Passing the Light

Passing the Light: The Incense Light Community and Buddhist Nuns in Contemporary Taiwan

CHÜN-FANG YÜ
Copyright Date: 2013
https://www.jstor.org/stable/j.ctt6wqfsg
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    Passing the Light
    Book Description:

    The term "revival" has been used to describe the resurgent vitality of Buddhism in Taiwan. Particularly impressive is the quality and size of the nun's order: Taiwanese nuns today are highly educated and greatly outnumber monks. Both characteristics are unprecedented in the history of Chinese Buddhism and are evident in the Incense Light community (Xiangguang).Passing the Lightis the first in-depth case study of the community, which was founded in 1974 and remains a small but influential order of highly educated nuns who dedicate themselves to teaching Buddhism to lay adults.The work begins with a historical survey of Buddhist nuns in China, based primarily on the sixth-century biographical collection Lives of the Nuns and stories of nuns in subsequent centuries. This is followed by discussions on the early history of the Incense Light community; the life of Wuyin, one of its most prominent leaders; and the crucial role played by Buddhist studies societies on college campuses, where many nuns were first introduced to Incense Light. Later chapters look at the curriculum and innovative teaching methods at the Incense Light seminary and the nuns' efforts to teach Buddhism to adults. The work ends with portraits of individual nuns, providing details on their backgrounds, motivations for becoming nuns, and the problems or setbacks they have encountered both within and without the Incense Light community.This engaging study enriches the literature on the history of Buddhist nuns, seminaries, and education, and will find an appreciative audience among scholars and students of Chinese religion, especially Buddhism, as well as those interested in questions of religion and modernity and women and religion.12 illus.

    eISBN: 978-0-8248-3798-3
    Subjects: Religion

Table of Contents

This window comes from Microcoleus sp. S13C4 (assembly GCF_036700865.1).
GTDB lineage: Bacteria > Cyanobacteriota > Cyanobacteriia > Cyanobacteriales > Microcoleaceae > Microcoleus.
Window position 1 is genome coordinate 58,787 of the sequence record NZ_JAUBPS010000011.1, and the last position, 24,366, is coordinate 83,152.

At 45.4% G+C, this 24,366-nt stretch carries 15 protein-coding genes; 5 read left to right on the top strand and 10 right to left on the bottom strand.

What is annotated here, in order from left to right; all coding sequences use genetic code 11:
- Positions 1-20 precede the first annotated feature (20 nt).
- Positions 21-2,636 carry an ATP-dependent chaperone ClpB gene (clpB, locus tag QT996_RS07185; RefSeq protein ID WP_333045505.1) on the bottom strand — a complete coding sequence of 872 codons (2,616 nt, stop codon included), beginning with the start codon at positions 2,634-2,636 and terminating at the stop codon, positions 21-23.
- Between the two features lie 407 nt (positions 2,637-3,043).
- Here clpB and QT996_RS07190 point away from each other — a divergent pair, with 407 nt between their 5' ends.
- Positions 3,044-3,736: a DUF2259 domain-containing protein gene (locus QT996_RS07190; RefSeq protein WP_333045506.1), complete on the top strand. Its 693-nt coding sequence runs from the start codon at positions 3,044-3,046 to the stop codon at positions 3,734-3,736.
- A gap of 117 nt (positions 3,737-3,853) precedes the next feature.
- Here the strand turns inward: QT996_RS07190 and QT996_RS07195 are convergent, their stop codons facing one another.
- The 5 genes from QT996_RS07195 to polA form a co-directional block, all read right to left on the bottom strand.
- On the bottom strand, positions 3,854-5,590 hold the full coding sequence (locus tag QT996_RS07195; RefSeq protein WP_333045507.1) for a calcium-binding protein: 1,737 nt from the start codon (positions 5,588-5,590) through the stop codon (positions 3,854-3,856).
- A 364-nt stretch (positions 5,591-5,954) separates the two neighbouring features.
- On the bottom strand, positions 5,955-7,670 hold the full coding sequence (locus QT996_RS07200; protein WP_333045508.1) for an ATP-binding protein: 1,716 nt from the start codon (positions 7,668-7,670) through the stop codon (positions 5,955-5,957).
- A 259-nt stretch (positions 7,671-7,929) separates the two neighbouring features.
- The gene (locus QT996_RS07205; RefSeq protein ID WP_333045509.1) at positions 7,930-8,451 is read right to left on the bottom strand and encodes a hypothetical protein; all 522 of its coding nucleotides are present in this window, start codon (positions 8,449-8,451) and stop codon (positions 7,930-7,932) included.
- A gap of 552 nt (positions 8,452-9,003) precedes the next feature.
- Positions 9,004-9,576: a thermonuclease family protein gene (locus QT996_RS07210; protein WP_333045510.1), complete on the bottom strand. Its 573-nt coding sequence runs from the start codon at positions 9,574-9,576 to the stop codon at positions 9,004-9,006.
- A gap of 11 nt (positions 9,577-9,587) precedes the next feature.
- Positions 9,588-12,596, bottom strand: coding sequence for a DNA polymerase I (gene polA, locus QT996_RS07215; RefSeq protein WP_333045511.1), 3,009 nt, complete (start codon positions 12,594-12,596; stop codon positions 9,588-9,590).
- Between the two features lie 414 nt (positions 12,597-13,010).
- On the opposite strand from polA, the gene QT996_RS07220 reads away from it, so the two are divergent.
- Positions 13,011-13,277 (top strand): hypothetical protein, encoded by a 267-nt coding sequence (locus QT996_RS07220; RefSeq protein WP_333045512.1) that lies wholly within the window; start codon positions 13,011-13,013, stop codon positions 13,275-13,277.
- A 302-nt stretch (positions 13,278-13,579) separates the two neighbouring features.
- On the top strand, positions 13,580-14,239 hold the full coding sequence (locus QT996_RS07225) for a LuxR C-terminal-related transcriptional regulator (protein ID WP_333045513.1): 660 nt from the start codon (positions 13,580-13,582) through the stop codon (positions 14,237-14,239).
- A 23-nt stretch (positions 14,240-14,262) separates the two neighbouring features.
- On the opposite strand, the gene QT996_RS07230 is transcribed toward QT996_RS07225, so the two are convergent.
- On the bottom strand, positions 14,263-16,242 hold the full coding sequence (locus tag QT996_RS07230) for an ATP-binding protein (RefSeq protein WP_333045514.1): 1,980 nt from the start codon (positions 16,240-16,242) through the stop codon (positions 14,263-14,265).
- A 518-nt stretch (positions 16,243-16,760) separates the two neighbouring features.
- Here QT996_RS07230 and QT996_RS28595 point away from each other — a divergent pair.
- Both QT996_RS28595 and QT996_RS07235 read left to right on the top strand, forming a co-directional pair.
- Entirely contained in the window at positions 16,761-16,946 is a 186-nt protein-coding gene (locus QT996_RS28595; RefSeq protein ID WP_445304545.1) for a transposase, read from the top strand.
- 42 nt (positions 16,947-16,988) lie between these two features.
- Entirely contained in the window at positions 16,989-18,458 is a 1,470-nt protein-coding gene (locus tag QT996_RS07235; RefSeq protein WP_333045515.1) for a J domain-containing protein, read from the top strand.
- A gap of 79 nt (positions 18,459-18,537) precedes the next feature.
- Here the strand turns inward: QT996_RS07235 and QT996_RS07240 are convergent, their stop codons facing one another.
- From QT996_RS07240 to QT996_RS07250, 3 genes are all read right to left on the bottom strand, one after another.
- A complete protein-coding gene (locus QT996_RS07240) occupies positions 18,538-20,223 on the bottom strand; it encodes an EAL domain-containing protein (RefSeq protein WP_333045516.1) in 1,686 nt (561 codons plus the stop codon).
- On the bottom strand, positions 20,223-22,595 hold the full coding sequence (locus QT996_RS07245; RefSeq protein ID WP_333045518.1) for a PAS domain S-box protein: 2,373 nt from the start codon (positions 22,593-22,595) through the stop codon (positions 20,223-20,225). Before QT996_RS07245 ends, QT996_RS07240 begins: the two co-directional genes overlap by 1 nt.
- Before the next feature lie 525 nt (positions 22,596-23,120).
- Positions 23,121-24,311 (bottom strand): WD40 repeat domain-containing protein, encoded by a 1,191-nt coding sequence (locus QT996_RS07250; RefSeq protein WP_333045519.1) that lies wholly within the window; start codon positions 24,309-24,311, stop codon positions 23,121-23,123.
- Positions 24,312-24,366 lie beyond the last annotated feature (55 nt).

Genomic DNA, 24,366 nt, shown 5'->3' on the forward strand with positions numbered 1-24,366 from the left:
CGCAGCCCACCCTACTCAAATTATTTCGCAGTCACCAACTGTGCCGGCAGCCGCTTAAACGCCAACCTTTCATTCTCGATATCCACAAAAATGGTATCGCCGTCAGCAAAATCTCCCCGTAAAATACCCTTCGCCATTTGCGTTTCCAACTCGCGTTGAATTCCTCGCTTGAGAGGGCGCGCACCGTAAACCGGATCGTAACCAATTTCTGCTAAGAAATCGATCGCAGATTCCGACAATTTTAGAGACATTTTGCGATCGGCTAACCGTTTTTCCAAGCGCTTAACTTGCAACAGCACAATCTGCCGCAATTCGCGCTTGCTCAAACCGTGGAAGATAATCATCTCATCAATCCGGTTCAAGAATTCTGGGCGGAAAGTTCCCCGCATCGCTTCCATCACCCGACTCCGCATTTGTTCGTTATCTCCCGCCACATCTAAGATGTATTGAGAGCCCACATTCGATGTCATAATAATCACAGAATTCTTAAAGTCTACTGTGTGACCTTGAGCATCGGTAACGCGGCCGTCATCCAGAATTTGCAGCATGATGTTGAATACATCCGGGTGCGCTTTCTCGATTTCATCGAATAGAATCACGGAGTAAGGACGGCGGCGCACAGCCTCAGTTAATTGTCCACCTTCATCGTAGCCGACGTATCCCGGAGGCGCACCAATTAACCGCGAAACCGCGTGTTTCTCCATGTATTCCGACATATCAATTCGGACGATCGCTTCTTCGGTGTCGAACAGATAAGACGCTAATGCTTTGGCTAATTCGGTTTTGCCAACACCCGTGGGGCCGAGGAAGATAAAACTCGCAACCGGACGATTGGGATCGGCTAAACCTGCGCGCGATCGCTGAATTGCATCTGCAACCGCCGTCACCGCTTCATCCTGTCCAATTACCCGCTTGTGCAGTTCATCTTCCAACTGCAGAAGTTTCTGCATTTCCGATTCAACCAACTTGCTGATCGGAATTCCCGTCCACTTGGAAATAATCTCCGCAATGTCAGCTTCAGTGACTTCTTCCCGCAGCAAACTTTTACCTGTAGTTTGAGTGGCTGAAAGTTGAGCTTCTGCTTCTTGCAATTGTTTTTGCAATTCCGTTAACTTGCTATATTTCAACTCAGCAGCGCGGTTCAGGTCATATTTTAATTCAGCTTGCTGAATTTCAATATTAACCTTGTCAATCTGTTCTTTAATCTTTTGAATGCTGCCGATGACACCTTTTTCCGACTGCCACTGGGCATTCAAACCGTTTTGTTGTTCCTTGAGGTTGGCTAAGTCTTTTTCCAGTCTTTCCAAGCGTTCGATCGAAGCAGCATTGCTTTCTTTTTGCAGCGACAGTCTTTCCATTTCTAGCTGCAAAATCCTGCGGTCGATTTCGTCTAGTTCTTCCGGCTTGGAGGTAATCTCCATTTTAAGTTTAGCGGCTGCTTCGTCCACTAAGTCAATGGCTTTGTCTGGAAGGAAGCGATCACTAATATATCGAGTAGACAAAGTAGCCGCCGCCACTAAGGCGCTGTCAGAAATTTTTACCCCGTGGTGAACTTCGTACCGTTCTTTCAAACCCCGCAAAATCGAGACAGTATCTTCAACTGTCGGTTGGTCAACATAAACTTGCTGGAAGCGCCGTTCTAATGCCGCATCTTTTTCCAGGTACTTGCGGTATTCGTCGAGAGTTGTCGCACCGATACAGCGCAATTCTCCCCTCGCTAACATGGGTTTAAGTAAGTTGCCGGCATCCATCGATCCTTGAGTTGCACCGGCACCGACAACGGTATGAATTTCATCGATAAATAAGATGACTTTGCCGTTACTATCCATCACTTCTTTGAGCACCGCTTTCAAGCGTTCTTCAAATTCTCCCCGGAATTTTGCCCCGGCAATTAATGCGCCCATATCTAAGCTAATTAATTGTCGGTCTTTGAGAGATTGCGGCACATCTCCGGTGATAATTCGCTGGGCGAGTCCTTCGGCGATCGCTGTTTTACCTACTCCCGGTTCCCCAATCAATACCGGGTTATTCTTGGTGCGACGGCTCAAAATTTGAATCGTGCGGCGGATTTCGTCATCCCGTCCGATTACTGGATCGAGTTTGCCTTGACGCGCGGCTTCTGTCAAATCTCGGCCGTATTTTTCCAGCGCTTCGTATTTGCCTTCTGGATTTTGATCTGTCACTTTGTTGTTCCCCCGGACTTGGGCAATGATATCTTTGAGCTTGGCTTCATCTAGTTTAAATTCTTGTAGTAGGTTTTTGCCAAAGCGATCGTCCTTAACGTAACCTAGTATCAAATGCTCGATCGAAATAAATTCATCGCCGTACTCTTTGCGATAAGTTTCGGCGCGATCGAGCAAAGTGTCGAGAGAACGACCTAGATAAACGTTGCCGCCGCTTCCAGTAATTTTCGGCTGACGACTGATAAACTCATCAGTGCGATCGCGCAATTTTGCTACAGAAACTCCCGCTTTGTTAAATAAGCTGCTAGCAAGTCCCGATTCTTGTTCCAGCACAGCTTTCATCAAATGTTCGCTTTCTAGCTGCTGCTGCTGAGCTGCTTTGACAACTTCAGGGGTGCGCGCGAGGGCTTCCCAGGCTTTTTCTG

1. Front Matter
    (pp. i-iv)
  2. Table of Contents
    (pp. v-vi)
  3. Series Editor’s Preface
    (pp. vii-viii)
  4. Preface
    (pp. ix-xii)
  5. 1 Introduction: Why Study Nuns?
    (pp. 1-29)

    In recent years there has been a general surge of interest in Taiwanese Buddhism. Books on Ciji (Compassionate Relief) (Huang 2009), Foguang (Buddha Light) (Chandler 2004), the history of Taiwanese Buddhism (Jones 1999), and Buddhism in Taiwanese society (Laliberté 2004, Madsen 2007) are representative. Scholars have also been impressed by the quality and size of nuns’ orders: Taiwanese nuns today are highly educated and greatly outnumber monks, characteristics unprecedented in the history of Chinese Buddhism. I am interested in knowing how and why does a young woman become attracted to Buddhism and decide to become a nun? After joining the...

  6. 2 The Beginning of the Incense Light Community
    (pp. 30-48)

    The home temple of the Incense Light Bhik.u.i. Sangha is Incense Light Temple (Xiangguang Si), located in the village of Neipu in Zhuji County, Chiayi District, in central Taiwan. This is where the community got its start. Although subtemples came to be established in different cities as the community grew, Incense Light Temple has remained the spiritual home and administrative center. When I first visited in 1995, I was immediately struck by the incongruity of the site. In the center of the courtyard, a traditional ornately decorated local temple had pride of place (fig. 2.1). To either side stood imposing...

  7. 3 Wuyin, the Guiding Light of the Community
    (pp. 49-70)